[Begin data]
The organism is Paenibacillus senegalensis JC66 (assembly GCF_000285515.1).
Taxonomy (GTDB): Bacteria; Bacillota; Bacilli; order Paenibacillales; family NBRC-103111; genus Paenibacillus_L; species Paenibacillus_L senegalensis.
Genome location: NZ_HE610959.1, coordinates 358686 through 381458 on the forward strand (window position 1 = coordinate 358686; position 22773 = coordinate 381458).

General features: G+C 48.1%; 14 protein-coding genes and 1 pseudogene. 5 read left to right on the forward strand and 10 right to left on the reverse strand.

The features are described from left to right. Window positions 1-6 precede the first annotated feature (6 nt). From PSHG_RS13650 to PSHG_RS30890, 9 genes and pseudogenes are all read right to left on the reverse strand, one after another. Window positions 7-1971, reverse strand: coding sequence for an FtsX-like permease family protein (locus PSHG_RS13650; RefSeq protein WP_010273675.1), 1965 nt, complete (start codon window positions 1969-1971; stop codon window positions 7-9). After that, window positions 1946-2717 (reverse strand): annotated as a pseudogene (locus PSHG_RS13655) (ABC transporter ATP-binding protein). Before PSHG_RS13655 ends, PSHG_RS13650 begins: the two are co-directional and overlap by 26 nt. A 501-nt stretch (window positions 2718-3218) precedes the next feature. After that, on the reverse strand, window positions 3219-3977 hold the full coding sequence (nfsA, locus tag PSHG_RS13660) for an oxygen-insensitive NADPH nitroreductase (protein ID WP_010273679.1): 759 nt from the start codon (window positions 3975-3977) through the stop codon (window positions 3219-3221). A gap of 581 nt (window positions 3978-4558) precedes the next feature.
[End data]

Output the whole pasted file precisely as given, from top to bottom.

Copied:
The organism is Paenibacillus senegalensis JC66 (assembly GCF_000285515.1).
Taxonomy (GTDB): Bacteria; Bacillota; Bacilli; order Paenibacillales; family NBRC-103111; genus Paenibacillus_L; species Paenibacillus_L senegalensis.
Genome location: NZ_HE610959.1, coordinates 358686 through 381458 on the forward strand (window position 1 = coordinate 358686; position 22773 = coordinate 381458).

General features: G+C 48.1%; 14 protein-coding genes and 1 pseudogene. 5 read left to right on the forward strand and 10 right to left on the reverse strand.

The features are described from left to right. Window positions 1-6 precede the first annotated feature (6 nt). From PSHG_RS13650 to PSHG_RS30890, 9 genes and pseudogenes are all read right to left on the reverse strand, one after another. Window positions 7-1971, reverse strand: coding sequence for an FtsX-like permease family protein (locus PSHG_RS13650; RefSeq protein WP_010273675.1), 1965 nt, complete (start codon window positions 1969-1971; stop codon window positions 7-9). After that, window positions 1946-2717 (reverse strand): annotated as a pseudogene (locus PSHG_RS13655) (ABC transporter ATP-binding protein). Before PSHG_RS13655 ends, PSHG_RS13650 begins: the two are co-directional and overlap by 26 nt. A 501-nt stretch (window positions 2718-3218) precedes the next feature. After that, on the reverse strand, window positions 3219-3977 hold the full coding sequence (nfsA, locus tag PSHG_RS13660) for an oxygen-insensitive NADPH nitroreductase (protein ID WP_010273679.1): 759 nt from the start codon (window positions 3975-3977) through the stop codon (window positions 3219-3221). A gap of 581 nt (window positions 3978-4558) precedes the next feature.